# some question about weyl's law

Let $\Omega\subset\mathbb{R}^n$ be a bounded domain with smooth boundary, consider the following Dirichlet eigenvalue problem. $$\label{1} \left\{ \begin{array}{ll} -\Delta u=\lambda u, & \hbox{in \Omega;} \\[3mm] u=0, & \hbox{on \partial\Omega.} \end{array} \right.$$ The Weyl's law shows that $$N(\lambda)=\#\{k\mid 0<\lambda_k \leq \lambda\}\sim \frac{\omega_n}{(2\pi)^n} |\Omega| \lambda^{\frac{n}{2}},\qquad \lambda\to +\infty.$$ and it means that $$\lambda_k\sim \frac{(2\pi)^2}{(\omega_n|\Omega|)^{\frac{2}{n}}} k^{\frac{2}{n}},\qquad k\to +\infty.$$

I feel confused about how can we prove the second conclusion from the first conclusion. It seems we only know that $N(\lambda_k)\geq k$. I found in some books that use the fact $N(\lambda_k)=k$, I don't know how to get this since $\lambda_{k}$ may has multiplicty. For example, if $0<\lambda_{1}<\lambda_2=\lambda_3=\lambda_4<\lambda_5<\cdots$, then we have $N(\lambda_2)=N(\lambda_4)=4$. Can some one help me with this question? Thanks a lot!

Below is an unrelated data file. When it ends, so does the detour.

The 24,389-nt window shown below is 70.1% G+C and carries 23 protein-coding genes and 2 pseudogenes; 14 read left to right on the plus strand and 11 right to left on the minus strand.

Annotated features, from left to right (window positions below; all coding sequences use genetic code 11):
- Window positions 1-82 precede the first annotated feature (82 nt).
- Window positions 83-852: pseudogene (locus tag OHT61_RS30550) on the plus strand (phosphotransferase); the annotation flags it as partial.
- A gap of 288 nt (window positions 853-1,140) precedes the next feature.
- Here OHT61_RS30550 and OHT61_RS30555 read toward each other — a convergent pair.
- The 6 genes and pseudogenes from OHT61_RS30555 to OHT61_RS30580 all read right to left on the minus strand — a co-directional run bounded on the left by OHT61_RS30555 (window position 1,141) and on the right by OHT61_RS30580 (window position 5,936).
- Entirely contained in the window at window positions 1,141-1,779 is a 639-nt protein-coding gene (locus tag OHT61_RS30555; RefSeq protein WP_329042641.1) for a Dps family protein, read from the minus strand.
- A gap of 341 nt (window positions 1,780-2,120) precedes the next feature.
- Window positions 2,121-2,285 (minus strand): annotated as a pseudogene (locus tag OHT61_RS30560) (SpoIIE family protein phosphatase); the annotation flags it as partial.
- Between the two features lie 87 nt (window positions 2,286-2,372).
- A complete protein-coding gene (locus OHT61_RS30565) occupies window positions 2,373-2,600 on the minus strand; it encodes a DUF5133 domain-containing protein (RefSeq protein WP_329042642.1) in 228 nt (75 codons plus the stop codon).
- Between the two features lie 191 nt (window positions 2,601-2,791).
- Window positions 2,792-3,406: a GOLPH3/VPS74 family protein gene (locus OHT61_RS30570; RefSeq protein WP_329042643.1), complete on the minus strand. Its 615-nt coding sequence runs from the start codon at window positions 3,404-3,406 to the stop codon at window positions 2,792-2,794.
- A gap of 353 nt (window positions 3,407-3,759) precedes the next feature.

What you have is a non-decreasing function on the natural numbers $\lambda(k)$. So in the first line you are really just saying, given $\bar{\lambda}$, let's solve $$\lambda(k) = \bar{\lambda}.$$ (this tells you how many numbers $k$ are such that $\lambda(k) \leq \bar{\lambda}$). The answer is $$k \approx \frac{\omega_n}{(2\pi)^n}|\Omega|\bar{\lambda}^{n/2}$$ But this means you essentially you have $$\frac{\omega_n}{(2\pi)^n}|\Omega|\lambda(k)^{n/2} = k$$ Then in the second line you are asking what is an explicit expression for $\lambda(k)$, so you just manipulate this expression and it clearly becomes $$\lambda(k) = \frac{(2\pi)^2}{(\omega_n|\Omega|)^{2/n}}k^{2/n}$$